Arise, ye who don’t want to be fined HK$50,000

Hong Kong is an experiment in what happens when a modern pluralist society is taken over by a Leninist-Confucian dictatorship. The results so far range from injustice to idiocy to irony – and now along comes the imposition of a Mainland law on the national anthem.

It seems Beijing is insisting that the local legislation mimic the Mainland statute by including political blather about enhancing the ‘sense of nation’ in the preamble, and by requiring schools to teach the anthem without imposing a penalty for non-compliance. This degrades common-law principles – though in the grand scheme of creeping totalitarianism, it’s no biggie.

Then there are the practicalities of proscribing ‘disrespect’ for the tune by law, such as the notorious sitting-and-eating-noodles-when-the-anthem-is-on-TV dilemma. Officials seem to suggest it depends on intent, or whether you have malice and evil lurking within your heart: if you don’t – no problem. Fortunately, the police have been issued with malice-and-evil-detection heart probes.

Not least is freedom of expression. Traditionally in Hong Kong, you can rewrite the words to any damn tune you feel like. Yet the government says that anyone who ‘publicly and wilfully alters’ the lyrics or score of March of the Volunteers could get a HK$50,000 fine and three years in prison. (By comparison, careless driving gets you HK$5,000/six months.)

So if you play the tune in a 3:4 time signature, thus turning it into a waltz (and arguably vastly improving it as a piece of music), you go to prison? For changing ‘Arise, ye who refuse to be slaves!’ into ‘Arise, ye who refuse to be mice!’ you get a HK$50,000 fine? What if you completely change the tune and change the lyrics to such an extent that only the word ‘Arise’ remains, as with a Peter Tosh work?

David Webb notes that the lyrics have already been altered – another version called for ‘liberty and true democracy’. Expect an extra HK$50,000 and 10 years in a re-education camp for singing this one.

This new law is supposed to convince the undecideds and reluctant to become devout patriots. More likely, it will be a juicy invitation to Hong Kong’s creative and subversive hordes to mutilate, mash-up and mock March of the Volunteers without mercy. Already, wicked compulsive thoughts are flooding into my mind about putting a choral rendition of the tune through a pitch and tempo converter to make it sound like chipmunks.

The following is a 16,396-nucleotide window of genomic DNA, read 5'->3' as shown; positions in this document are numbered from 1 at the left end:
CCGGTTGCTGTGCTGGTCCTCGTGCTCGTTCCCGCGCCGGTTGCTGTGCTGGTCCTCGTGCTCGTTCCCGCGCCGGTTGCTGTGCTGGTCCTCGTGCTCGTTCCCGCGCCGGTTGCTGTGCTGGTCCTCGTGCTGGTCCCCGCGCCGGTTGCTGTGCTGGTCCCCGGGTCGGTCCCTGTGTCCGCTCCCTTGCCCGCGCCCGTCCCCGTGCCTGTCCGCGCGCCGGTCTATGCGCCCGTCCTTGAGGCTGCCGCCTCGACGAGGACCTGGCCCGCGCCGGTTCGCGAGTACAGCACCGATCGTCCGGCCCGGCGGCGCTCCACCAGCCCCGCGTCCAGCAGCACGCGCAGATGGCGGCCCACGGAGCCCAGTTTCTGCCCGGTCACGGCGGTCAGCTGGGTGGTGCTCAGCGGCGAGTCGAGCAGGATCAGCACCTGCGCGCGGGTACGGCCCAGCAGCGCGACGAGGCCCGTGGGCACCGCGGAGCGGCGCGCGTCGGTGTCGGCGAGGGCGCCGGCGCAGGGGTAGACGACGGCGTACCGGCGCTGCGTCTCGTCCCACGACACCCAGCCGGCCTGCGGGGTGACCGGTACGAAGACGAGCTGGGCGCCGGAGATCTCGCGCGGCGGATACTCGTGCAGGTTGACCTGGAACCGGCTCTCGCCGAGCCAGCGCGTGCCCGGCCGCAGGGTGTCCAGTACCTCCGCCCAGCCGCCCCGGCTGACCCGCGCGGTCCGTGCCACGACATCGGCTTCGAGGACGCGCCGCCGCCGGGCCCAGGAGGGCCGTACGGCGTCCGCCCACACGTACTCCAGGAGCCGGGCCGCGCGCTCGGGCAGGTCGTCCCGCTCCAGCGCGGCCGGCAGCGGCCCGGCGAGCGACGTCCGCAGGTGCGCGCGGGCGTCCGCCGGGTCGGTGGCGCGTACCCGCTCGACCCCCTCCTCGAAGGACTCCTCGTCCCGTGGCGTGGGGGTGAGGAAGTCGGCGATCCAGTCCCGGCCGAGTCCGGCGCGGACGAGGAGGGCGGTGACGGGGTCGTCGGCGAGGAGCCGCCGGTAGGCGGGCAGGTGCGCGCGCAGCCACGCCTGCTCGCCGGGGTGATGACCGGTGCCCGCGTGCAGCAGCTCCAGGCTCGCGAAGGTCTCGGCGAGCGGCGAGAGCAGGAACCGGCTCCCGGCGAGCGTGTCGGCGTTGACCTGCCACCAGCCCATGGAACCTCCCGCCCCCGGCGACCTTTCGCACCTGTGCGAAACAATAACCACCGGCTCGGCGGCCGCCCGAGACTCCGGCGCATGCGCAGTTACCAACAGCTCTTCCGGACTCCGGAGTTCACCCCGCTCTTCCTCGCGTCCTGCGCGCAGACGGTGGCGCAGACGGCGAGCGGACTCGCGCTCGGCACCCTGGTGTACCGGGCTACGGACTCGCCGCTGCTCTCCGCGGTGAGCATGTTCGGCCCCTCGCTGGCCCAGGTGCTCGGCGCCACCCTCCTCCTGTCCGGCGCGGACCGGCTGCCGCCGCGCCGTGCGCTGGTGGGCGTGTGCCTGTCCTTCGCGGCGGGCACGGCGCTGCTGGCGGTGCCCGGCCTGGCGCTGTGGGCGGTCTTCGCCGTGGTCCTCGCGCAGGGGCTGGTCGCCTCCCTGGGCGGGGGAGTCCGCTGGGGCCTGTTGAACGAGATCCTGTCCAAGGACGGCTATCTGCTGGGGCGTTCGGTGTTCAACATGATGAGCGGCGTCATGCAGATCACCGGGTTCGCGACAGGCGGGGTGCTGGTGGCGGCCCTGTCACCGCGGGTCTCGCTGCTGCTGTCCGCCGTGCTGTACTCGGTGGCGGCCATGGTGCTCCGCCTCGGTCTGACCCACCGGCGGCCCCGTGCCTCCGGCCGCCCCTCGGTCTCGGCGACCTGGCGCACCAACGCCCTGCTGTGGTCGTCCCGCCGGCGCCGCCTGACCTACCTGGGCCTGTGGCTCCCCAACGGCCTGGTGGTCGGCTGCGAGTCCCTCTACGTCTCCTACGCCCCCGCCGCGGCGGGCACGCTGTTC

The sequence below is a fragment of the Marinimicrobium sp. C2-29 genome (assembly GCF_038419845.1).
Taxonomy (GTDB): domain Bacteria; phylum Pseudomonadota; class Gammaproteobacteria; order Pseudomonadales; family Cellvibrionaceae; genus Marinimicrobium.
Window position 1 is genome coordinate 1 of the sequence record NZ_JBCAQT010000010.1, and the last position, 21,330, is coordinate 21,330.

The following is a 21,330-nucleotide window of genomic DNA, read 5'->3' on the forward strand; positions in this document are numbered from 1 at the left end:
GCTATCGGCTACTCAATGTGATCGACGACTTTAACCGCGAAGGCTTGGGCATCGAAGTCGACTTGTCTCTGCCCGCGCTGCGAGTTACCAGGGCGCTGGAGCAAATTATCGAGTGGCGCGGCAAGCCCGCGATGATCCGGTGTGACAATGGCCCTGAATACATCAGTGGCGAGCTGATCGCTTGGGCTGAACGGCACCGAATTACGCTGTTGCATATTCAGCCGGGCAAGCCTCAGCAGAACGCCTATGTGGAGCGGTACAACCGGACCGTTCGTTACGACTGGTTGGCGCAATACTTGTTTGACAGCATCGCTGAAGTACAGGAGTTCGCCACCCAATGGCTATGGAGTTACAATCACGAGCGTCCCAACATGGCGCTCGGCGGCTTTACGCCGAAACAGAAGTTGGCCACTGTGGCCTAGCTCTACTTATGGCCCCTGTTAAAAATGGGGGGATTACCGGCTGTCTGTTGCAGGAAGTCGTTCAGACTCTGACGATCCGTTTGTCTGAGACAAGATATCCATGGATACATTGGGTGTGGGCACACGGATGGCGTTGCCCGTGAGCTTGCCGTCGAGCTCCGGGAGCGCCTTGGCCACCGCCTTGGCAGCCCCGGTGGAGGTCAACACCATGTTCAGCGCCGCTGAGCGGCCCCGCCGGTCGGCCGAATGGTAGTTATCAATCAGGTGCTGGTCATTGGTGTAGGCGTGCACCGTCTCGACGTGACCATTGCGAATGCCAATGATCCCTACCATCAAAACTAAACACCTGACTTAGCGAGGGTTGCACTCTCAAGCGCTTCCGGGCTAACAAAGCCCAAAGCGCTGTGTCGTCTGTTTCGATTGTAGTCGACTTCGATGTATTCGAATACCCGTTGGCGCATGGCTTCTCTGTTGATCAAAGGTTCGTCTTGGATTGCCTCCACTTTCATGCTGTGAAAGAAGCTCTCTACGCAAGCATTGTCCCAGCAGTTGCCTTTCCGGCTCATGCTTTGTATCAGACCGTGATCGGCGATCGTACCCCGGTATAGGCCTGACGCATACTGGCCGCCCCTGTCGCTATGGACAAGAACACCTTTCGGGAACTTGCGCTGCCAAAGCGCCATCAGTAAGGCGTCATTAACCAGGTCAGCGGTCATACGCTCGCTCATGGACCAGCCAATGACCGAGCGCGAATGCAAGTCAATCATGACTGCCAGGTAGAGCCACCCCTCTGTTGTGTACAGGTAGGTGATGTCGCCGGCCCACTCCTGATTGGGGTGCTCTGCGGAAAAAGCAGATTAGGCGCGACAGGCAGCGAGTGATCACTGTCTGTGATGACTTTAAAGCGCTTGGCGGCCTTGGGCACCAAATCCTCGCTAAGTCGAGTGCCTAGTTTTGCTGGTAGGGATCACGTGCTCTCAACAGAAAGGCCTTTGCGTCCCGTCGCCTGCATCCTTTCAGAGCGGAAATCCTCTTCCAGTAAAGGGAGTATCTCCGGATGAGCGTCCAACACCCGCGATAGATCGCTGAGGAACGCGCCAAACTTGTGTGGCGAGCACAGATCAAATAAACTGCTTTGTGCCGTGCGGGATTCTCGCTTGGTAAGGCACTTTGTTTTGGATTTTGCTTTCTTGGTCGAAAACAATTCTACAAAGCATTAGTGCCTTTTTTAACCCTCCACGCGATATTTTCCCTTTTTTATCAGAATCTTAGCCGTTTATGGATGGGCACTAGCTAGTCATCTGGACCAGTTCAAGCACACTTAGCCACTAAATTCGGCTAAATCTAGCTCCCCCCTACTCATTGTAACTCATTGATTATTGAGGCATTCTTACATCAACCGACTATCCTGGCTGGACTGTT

Another dazzling Communist Party ‘soft power’ victory.


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11 Responses to Arise, ye who don’t want to be fined HK$50,000

  1. “Arise” is also the opening word of “The Internationale” – surely no Communist Party can object to anyone singing that?

  2. old git says:

    Periodically, one is afflicted by sciatica, and rising to one’s feet can be exceedingly painful.

  3. Very funny read. Thanks.

    You are a prisoner of your own clichés.

    What does issued issued mean mean?

    Calm down dear!

  4. Not A Political Decision says:

    Well now SCMP even close comments on soccer matches (humiliations) involving china

  5. property devloper says:

    How about playing our anthem on a doubledecker on a sharp bend on Taipo Road?

  6. @pd – “our” anthem?

  7. Sojourner says:

    Mae hen wlad fy nhadau yn annwyl i mi,
    Gwlad beirdd a chantorion, enwogion o fri;
    Ei gwrol ryfelwyr, gwladgarwyr tra mâd,
    Tros ryddid gollasant eu gwaed.


    @ Not A Political Decision

    @ Not a Political Decision ……… Gwlad, Gwlad, pleidiol wyf i’m gwlad,
    Tra môr yn fur i’r bur hoff bau,
    O bydded i’r heniaith barhau.

    Hen Gymru fynyddig, paradwys y bardd;
    Pob dyffryn, pob clogwyn, i’m golwg sydd hardd
    Trwy deimlad gwladgarol, mor swynol yw si
    Ei nentydd, afonydd, i fi.

  8. Joe Blow says:

    In the old days when people still read magazines, anyone who felt inclined to send a letter to the editor was advised that rhyming letters or poetry were not really appreciated.

    I don’t care how effing old you are: stop it !!

  9. Stanley Lieber says:

    @Joe Blow

    That’s funny.

  10. hank morgan says:


    Wasn’t that to keep the typesetters from going crazy?

    Even further back, there were journals for that.

    However no complaints, only a guest here with a scroll wheel on mouse.

  11. LRE says:

    There’s a zesty tang of irony to the doublethink of making participation in a song called “March of the Volunteers” compulsory. Reckon Orwell would have had a doubleplus bellyfeel chuckle over it.

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